Disability Benefit fraud is the receipt of payment(s) intended for the disabled from a government agency or private insurance company by one who should not be receiving them or the receipt of a higher amount than one who is entitled to them should be receiving. These include feigning a medical problem in order to be declared disabled, exaggeration of an existing medical problem that potentially can but in reality does not render the person disabled, continuing to receive payments after having recovered from a medical problem, or continuing to receive payments while working (usually unreported) above the allowable level for those receiving the payments.
Social Security benefits including Welfare, Pensions and Disability Insurance systems, which are supposed to support seniors, the unemployed, and persons with a disability, are often abused by cheats.
Benefit fraud is when people deliberately fail to report a change in their circumstances or lie in order to claim disability payments, welfare, housing and/or tax benefits that they might not otherwise be entitled to. All benefit fraud is a crime.
According to a White House, improper Social Security payments of all kinds, from criminal fraud to clerical errors, cost Americans a total of $110 billion in 2009.
Disability benefits represent Social Security's fastest-rising costs, increasing from 10 percent of all Social Security costs in 1990 to more than 18 percent today.
Americans shell out $135 billion every year to fund the federal disability system for 8.7 million participants. Both numbers are rising because new rules make it easier to qualify for disability benefits.
For every person caught ripping off the U.S. Social Security disability program, hundreds more get away with it. The National Bureau of Economic Research finds that disability payments and services are worth more than $300,000 over a recipient's lifetime.
According to a government group leading the charge for reform of the Social Security Disability Insurance system, more than half of the new Social Security disability claims are based on mental or musculoskeletal disorders. Such claims are fairly easy to fake, difficult to diagnose and hard to disprove, creating an easy opening for disability benefit cheats.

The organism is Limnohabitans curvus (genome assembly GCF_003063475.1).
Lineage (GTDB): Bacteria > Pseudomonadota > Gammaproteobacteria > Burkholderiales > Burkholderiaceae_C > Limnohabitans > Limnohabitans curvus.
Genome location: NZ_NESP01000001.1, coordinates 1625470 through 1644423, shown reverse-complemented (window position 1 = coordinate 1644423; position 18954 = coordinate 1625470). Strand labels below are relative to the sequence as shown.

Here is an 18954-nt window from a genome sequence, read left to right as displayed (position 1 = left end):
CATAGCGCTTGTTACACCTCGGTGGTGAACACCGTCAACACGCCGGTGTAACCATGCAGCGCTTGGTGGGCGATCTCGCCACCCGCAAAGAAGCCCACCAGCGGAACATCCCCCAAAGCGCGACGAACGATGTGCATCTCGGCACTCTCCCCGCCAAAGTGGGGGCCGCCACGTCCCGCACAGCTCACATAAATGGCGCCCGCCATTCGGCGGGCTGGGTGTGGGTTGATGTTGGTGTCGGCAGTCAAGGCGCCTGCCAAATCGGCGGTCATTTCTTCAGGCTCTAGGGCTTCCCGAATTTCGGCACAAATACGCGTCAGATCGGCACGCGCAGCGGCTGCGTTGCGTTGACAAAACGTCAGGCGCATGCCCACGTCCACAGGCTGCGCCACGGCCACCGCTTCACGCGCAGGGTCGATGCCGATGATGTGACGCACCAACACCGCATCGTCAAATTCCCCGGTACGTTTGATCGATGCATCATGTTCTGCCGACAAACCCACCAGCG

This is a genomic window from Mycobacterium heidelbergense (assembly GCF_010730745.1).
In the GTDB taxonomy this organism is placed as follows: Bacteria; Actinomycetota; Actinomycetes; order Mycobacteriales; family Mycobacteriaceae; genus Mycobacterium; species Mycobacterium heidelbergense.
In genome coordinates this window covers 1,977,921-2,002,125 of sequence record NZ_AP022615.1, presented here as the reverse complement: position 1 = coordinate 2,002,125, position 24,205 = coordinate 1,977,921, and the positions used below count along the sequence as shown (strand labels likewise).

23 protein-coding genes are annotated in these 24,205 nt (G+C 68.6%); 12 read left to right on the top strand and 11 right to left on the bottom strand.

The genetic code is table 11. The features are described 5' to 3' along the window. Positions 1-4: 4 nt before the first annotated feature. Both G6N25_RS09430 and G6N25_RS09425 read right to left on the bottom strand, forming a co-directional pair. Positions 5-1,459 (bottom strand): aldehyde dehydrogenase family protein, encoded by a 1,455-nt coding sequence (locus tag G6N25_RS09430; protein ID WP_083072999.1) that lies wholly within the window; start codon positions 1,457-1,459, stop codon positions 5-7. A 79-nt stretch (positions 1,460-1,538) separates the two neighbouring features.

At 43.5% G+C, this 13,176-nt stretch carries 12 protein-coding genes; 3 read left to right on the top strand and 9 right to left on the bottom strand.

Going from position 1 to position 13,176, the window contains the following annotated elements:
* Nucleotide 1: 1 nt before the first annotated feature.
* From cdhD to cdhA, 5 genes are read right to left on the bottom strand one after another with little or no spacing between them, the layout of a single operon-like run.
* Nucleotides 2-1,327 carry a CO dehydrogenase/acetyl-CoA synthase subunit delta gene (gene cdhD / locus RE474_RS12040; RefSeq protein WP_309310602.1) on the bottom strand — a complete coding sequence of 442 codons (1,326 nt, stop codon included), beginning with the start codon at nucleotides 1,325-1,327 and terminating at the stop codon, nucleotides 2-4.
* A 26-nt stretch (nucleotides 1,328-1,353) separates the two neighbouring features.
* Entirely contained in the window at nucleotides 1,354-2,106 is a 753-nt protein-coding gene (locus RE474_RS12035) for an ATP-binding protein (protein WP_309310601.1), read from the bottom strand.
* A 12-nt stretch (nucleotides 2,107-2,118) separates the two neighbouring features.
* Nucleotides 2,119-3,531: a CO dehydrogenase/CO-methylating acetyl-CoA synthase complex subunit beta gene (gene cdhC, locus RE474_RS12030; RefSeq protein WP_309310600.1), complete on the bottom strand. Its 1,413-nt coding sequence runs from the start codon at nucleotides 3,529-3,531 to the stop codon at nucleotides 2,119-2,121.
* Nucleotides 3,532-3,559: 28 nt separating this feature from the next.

If Caught, Persons proved guilty of benefit theft may face:
Reporting a Social Security Benefit Cheater:
Social Security, and equivalent welfare offices in other countries, take hundreds of calls in confidence everyday from people reporting suspected benefit thieves.
If you suspect someone may be receiving a benefit they may not be entitled to, you can make an anonymous complaint at your local Department of Social Security so they can investigate and take appropriate action.
You can contact the agency via its website or by telephone, or visit your local Social Security office in person.
You will suffer no legal consequences as long as you made the complaint in good faith.
Disability fraud can be harder to detect than other forms of fraud, as the majority of people receiving disability payments (at least 90%) do not use a wheelchair or walker, while at the same time, many people who need wheelchairs would not qualify for disability payments. Since most disabilities are "invisible" (meaning that they cannot be seen by others), it is not easy to visually determine if a person receiving disability is not disabled.
The U.S. Department of Labor reported that 1.9% total UI payments for 2001 was attributable to fraud or abuse within the UI program.
The Los Angeles Times reported in 2010 that twenty-four percent of new welfare applications in San Diego County contain some form of fraud which was determined to in fact include all forms of inaccuracy rather than just fraud.
A UK State of the Nation report published in 2010 estimated the total benefit fraud in the United Kingdom in 2009/10 to be approximately £1 billion. Figures from the Department for Work and Pensions show that benefit fraud is thought to have cost taxpayers £1.2 billion during 2012-13, up 9 per cent on the year before.
Loan programs for low income singles, families, seniors & disabled. Includes grants, home ownership, vehicle modifications, personal loans and scholarships.